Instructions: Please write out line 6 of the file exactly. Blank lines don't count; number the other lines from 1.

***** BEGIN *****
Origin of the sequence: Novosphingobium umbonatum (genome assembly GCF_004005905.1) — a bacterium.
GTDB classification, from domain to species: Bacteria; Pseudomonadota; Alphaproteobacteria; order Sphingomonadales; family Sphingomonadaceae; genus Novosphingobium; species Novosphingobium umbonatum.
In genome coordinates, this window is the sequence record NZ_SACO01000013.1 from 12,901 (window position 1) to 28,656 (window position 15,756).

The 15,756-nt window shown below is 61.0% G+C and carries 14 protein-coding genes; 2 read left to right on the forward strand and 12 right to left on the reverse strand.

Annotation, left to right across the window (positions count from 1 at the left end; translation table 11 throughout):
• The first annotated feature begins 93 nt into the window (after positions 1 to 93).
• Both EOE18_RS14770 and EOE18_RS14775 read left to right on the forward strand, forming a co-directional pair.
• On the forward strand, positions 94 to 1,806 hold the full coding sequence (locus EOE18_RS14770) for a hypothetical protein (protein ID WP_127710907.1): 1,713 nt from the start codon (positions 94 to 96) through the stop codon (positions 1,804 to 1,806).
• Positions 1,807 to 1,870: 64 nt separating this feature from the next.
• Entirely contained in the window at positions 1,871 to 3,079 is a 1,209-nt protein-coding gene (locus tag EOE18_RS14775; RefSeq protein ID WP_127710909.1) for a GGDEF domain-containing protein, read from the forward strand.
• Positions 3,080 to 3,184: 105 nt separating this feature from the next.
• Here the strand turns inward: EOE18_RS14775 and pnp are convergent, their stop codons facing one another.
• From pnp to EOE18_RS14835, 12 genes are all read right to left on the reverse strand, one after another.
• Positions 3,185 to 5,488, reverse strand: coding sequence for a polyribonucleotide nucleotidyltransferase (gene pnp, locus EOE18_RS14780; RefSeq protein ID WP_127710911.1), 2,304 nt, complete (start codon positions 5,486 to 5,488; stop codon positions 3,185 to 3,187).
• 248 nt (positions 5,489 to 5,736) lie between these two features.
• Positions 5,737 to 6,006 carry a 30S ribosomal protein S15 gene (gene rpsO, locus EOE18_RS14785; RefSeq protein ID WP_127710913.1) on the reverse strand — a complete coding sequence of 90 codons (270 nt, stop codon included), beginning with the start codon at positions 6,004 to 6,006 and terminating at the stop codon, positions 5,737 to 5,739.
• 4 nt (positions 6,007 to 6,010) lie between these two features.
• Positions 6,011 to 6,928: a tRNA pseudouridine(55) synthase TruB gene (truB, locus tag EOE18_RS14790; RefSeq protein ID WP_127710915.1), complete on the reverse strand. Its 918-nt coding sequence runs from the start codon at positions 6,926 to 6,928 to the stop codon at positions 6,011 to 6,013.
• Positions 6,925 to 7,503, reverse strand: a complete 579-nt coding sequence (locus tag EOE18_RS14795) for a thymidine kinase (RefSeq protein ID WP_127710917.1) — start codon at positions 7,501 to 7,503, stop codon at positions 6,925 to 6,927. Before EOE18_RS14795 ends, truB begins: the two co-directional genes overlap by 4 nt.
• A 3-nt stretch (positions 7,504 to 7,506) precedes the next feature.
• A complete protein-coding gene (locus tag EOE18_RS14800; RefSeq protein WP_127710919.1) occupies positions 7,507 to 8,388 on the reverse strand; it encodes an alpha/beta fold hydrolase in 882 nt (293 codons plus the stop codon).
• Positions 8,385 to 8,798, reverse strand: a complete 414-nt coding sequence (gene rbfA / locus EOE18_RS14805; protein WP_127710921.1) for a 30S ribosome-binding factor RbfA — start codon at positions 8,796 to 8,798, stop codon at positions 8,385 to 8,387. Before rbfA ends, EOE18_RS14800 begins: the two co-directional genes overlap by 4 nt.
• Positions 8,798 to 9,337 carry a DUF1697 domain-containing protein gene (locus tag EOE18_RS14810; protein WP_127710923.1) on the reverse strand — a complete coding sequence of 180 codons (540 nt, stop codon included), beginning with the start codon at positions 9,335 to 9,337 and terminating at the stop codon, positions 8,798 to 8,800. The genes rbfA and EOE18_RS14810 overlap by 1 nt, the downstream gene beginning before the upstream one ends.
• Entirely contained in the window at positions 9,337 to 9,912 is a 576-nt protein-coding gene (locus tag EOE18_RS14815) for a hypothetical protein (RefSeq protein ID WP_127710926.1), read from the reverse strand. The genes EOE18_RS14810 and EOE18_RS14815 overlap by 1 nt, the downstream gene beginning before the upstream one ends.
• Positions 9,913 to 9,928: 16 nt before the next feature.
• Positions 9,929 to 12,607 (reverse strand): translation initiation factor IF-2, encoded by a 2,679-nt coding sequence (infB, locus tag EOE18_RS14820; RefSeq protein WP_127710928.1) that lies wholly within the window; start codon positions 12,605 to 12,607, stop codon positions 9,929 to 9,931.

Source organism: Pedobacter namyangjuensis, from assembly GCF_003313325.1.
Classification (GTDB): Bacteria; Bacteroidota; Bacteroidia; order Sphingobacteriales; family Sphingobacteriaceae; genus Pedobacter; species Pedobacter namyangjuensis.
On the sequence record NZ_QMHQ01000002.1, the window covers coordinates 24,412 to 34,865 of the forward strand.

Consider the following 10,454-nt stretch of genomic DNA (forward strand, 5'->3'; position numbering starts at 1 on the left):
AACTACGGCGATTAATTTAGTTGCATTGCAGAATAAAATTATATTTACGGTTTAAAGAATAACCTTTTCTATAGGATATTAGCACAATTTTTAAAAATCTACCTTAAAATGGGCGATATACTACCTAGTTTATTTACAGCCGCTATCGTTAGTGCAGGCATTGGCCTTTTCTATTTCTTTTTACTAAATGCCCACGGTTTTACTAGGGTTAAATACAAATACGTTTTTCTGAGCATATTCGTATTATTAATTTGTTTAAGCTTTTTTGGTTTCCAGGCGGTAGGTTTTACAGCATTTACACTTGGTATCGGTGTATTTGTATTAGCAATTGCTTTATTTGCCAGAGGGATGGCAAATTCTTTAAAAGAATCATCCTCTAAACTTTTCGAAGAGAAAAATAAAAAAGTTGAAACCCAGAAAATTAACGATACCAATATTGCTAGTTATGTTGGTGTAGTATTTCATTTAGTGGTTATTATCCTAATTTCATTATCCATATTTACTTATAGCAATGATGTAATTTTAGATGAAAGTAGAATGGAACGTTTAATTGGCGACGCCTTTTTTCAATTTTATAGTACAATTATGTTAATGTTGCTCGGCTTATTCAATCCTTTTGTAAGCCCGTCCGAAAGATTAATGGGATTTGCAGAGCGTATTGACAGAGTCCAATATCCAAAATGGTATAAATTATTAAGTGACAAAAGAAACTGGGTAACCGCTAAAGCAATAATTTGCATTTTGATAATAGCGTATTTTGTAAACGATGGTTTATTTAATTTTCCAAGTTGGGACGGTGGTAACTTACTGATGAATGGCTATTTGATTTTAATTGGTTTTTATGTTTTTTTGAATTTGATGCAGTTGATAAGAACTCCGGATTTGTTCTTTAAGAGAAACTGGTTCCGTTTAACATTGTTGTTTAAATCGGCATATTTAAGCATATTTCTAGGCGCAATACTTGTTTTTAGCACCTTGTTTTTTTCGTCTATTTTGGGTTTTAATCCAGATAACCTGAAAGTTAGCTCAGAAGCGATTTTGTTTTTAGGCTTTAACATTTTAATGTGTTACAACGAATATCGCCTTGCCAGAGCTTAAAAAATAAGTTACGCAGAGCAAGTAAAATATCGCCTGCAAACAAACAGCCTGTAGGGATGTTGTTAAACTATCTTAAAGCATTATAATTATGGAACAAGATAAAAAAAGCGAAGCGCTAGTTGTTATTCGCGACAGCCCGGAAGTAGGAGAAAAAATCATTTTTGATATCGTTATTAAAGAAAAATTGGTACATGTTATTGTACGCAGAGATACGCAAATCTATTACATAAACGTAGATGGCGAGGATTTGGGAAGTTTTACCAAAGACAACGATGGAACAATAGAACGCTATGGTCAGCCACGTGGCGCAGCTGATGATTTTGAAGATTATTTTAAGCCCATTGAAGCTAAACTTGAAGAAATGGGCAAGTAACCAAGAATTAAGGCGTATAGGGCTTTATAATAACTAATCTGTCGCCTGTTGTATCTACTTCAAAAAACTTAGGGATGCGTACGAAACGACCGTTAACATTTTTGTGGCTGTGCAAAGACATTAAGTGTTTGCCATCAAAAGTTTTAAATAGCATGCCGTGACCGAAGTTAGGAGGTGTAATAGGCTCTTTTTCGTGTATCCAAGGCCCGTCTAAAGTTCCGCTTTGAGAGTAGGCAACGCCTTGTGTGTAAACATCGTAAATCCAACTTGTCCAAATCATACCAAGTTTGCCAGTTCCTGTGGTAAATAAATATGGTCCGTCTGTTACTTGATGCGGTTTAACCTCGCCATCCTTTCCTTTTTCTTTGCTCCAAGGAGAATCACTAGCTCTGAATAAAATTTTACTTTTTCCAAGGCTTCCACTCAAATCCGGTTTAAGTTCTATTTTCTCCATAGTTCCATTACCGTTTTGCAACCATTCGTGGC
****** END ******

• The first annotated feature begins 93 nt into the window (after positions 1 to 93).